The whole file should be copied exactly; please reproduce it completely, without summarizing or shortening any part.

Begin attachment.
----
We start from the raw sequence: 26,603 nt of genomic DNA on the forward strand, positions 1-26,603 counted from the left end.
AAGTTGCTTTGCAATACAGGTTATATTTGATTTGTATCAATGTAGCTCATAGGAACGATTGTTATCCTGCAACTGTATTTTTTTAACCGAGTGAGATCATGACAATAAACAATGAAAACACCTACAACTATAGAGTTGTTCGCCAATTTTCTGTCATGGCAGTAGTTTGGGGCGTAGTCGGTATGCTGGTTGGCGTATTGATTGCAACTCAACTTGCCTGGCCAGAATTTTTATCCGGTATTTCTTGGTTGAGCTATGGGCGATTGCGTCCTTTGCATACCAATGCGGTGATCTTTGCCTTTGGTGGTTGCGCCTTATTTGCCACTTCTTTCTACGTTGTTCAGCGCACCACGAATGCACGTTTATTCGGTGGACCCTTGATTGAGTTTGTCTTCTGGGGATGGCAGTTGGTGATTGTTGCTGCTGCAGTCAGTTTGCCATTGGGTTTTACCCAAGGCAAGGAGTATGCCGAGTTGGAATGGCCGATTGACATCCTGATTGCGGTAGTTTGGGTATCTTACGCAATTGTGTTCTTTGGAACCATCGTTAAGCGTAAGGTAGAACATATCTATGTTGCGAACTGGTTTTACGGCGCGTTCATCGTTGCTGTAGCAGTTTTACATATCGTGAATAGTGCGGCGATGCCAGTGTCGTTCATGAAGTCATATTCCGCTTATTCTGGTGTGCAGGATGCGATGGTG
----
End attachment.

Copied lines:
We start from the raw sequence: 26,603 nt of genomic DNA on the forward strand, positions 1-26,603 counted from the left end.
AAGTTGCTTTGCAATACAGGTTATATTTGATTTGTATCAATGTAGCTCATAGGAACGATTGTTATCCTGCAACTGTATTTTTTTAACCGAGTGAGATCATGACAATAAACAATGAAAACACCTACAACTATAGAGTTGTTCGCCAATTTTCTGTCATGGCAGTAGTTTGGGGCGTAGTCGGTATGCTGGTTGGCGTATTGATTGCAACTCAACTTGCCTGGCCAGAATTTTTATCCGGTATTTCTTGGTTGAGCTATGGGCGATTGCGTCCTTTGCATACCAATGCGGTGATCTTTGCCTTTGGTGGTTGCGCCTTATTTGCCACTTCTTTCTACGTTGTTCAGCGCACCACGAATGCACGTTTATTCGGTGGACCCTTGATTGAGTTTGTCTTCTGGGGATGGCAGTTGGTGATTGTTGCTGCTGCAGTCAGTTTGCCATTGGGTTTTACCCAAGGCAAGGAGTATGCCGAGTTGGAATGGCCGATTGACATCCTGATTGCGGTAGTTTGGGTATCTTACGCAATTGTGTTCTTTGGAACCATCGTTAAGCGTAAGGTAGAACATATCTATGTTGCGAACTGGTTTTACGGCGCGTTCATCGTTGCTGTAGCAGTTTTACATATCGTGAATAGTGCGGCGATGCCAGTGTCGTTCATGAAGTCATATTCCGCTTATTCTGGTGTGCAGGATGCGATGGTG